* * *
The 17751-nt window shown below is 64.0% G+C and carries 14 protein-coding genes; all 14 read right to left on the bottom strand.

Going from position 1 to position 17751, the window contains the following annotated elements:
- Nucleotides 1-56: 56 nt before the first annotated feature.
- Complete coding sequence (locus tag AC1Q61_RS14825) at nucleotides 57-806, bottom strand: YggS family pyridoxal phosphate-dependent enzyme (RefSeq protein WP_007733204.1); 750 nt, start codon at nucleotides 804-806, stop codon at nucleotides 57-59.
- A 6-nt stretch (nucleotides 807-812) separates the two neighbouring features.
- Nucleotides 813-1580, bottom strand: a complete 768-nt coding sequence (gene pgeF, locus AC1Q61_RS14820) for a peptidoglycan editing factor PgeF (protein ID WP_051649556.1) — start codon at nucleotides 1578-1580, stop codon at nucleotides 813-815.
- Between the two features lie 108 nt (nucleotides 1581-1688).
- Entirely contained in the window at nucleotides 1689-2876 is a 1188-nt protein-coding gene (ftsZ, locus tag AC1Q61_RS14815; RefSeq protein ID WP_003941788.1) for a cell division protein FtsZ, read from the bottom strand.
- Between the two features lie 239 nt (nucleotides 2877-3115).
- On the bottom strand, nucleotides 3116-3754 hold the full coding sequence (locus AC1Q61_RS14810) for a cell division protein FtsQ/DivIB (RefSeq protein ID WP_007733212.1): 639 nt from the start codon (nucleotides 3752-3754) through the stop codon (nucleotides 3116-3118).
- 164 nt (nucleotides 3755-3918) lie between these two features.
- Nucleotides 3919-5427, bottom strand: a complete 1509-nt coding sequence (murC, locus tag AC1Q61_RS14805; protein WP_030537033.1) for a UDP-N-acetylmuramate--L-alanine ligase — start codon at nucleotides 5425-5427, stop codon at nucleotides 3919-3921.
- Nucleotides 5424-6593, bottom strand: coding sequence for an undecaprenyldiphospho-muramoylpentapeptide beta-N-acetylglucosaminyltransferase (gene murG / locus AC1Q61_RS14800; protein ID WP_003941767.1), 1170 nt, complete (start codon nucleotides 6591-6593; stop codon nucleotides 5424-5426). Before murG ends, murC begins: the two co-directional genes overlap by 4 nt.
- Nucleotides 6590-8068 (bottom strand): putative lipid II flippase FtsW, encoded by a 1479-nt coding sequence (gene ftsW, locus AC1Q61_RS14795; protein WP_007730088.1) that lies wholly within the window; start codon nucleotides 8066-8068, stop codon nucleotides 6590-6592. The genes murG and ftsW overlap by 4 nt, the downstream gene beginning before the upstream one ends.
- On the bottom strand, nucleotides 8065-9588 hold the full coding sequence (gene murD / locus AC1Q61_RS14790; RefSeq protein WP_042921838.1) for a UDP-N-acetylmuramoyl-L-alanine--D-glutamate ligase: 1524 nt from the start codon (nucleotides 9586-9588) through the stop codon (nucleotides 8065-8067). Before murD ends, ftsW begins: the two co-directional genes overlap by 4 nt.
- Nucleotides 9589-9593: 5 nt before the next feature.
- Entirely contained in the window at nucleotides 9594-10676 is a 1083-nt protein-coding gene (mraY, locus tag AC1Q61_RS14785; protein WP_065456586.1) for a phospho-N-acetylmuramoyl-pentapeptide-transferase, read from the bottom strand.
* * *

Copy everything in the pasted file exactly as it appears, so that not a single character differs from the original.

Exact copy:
The 17751-nt window shown below is 64.0% G+C and carries 14 protein-coding genes; all 14 read right to left on the bottom strand.

Going from position 1 to position 17751, the window contains the following annotated elements:
- Nucleotides 1-56: 56 nt before the first annotated feature.
- Complete coding sequence (locus tag AC1Q61_RS14825) at nucleotides 57-806, bottom strand: YggS family pyridoxal phosphate-dependent enzyme (RefSeq protein WP_007733204.1); 750 nt, start codon at nucleotides 804-806, stop codon at nucleotides 57-59.
- A 6-nt stretch (nucleotides 807-812) separates the two neighbouring features.
- Nucleotides 813-1580, bottom strand: a complete 768-nt coding sequence (gene pgeF, locus AC1Q61_RS14820) for a peptidoglycan editing factor PgeF (protein ID WP_051649556.1) — start codon at nucleotides 1578-1580, stop codon at nucleotides 813-815.
- Between the two features lie 108 nt (nucleotides 1581-1688).
- Entirely contained in the window at nucleotides 1689-2876 is a 1188-nt protein-coding gene (ftsZ, locus tag AC1Q61_RS14815; RefSeq protein ID WP_003941788.1) for a cell division protein FtsZ, read from the bottom strand.
- Between the two features lie 239 nt (nucleotides 2877-3115).
- On the bottom strand, nucleotides 3116-3754 hold the full coding sequence (locus AC1Q61_RS14810) for a cell division protein FtsQ/DivIB (RefSeq protein ID WP_007733212.1): 639 nt from the start codon (nucleotides 3752-3754) through the stop codon (nucleotides 3116-3118).
- 164 nt (nucleotides 3755-3918) lie between these two features.
- Nucleotides 3919-5427, bottom strand: a complete 1509-nt coding sequence (murC, locus tag AC1Q61_RS14805; protein WP_030537033.1) for a UDP-N-acetylmuramate--L-alanine ligase — start codon at nucleotides 5425-5427, stop codon at nucleotides 3919-3921.
- Nucleotides 5424-6593, bottom strand: coding sequence for an undecaprenyldiphospho-muramoylpentapeptide beta-N-acetylglucosaminyltransferase (gene murG / locus AC1Q61_RS14800; protein ID WP_003941767.1), 1170 nt, complete (start codon nucleotides 6591-6593; stop codon nucleotides 5424-5426). Before murG ends, murC begins: the two co-directional genes overlap by 4 nt.
- Nucleotides 6590-8068 (bottom strand): putative lipid II flippase FtsW, encoded by a 1479-nt coding sequence (gene ftsW, locus AC1Q61_RS14795; protein WP_007730088.1) that lies wholly within the window; start codon nucleotides 8066-8068, stop codon nucleotides 6590-6592. The genes murG and ftsW overlap by 4 nt, the downstream gene beginning before the upstream one ends.
- On the bottom strand, nucleotides 8065-9588 hold the full coding sequence (gene murD / locus AC1Q61_RS14790; RefSeq protein WP_042921838.1) for a UDP-N-acetylmuramoyl-L-alanine--D-glutamate ligase: 1524 nt from the start codon (nucleotides 9586-9588) through the stop codon (nucleotides 8065-8067). Before murD ends, ftsW begins: the two co-directional genes overlap by 4 nt.
- Nucleotides 9589-9593: 5 nt before the next feature.
- Entirely contained in the window at nucleotides 9594-10676 is a 1083-nt protein-coding gene (mraY, locus tag AC1Q61_RS14785; protein WP_065456586.1) for a phospho-N-acetylmuramoyl-pentapeptide-transferase, read from the bottom strand.